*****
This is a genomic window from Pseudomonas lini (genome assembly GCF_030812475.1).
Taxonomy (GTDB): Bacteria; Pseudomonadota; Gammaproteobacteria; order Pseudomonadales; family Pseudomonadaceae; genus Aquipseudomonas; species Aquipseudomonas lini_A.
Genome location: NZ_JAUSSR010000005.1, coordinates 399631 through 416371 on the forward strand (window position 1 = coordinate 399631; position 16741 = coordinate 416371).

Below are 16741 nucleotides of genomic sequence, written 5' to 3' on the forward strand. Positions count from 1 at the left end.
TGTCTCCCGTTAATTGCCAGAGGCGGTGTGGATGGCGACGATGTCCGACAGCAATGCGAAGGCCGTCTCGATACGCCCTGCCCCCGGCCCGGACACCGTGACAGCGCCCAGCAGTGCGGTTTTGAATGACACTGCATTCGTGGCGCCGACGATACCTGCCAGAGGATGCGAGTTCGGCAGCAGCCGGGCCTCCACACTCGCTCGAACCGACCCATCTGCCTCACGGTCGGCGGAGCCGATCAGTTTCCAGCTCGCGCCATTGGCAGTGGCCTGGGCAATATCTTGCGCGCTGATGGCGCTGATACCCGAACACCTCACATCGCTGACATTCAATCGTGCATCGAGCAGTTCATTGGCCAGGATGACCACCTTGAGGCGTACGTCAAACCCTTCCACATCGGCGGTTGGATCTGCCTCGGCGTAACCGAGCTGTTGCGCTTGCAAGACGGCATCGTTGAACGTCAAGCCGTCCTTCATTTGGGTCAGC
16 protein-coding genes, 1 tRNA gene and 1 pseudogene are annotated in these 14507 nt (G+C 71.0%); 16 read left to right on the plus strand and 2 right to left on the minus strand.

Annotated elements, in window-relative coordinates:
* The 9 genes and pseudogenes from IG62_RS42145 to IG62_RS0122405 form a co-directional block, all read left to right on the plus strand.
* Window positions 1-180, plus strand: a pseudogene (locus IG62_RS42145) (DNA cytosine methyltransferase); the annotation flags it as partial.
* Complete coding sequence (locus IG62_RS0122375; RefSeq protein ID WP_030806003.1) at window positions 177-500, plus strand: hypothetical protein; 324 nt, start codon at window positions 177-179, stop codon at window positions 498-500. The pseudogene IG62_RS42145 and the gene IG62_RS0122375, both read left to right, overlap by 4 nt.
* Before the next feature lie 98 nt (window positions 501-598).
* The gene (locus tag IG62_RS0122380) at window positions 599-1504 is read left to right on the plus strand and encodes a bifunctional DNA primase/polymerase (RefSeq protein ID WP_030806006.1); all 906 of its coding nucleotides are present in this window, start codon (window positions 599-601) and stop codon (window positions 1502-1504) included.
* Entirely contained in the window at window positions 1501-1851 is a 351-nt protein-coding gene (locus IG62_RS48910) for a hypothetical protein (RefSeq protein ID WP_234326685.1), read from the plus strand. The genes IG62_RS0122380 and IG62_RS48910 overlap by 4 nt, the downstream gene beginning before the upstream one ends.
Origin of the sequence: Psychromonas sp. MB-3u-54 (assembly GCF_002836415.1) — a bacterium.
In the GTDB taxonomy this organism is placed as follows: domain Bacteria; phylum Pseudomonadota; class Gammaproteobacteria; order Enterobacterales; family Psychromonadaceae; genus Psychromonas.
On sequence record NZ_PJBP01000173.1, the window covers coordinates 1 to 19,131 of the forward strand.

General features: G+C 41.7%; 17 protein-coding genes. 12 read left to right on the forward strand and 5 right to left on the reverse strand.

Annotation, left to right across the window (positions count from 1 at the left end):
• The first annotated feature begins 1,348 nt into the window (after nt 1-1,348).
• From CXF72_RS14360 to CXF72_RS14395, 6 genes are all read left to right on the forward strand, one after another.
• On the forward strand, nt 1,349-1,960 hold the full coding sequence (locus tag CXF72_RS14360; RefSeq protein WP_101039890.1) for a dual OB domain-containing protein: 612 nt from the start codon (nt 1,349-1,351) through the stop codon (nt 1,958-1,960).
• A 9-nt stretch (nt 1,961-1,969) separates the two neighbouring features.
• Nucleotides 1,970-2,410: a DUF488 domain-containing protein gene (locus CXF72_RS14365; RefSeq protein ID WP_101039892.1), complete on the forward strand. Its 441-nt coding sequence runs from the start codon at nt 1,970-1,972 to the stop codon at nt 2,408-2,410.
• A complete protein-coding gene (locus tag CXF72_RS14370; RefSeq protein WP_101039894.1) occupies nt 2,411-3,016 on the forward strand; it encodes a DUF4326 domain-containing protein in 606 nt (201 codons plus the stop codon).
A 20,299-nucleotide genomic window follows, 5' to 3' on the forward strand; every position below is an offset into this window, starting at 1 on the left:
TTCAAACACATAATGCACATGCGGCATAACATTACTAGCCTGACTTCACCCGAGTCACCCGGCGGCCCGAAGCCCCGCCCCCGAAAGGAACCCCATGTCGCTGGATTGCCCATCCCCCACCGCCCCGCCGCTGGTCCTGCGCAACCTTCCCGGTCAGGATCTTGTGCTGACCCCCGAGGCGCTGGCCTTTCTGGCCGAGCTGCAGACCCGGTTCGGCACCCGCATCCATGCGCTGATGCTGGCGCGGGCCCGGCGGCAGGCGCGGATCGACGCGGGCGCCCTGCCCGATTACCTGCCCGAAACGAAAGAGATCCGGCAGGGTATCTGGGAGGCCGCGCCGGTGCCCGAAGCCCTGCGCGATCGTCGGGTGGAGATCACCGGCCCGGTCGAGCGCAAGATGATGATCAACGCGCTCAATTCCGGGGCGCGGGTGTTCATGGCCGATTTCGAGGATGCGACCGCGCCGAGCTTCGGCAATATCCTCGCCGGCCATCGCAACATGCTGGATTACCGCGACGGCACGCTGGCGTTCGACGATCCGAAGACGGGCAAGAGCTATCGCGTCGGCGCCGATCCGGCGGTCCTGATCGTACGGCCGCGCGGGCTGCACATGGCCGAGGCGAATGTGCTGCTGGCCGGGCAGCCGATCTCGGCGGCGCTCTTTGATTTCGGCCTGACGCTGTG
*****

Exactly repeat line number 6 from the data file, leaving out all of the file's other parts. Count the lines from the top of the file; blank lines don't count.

16 protein-coding genes, 1 tRNA gene and 1 pseudogene are annotated in these 14507 nt (G+C 71.0%); 16 read left to right on the plus strand and 2 right to left on the minus strand.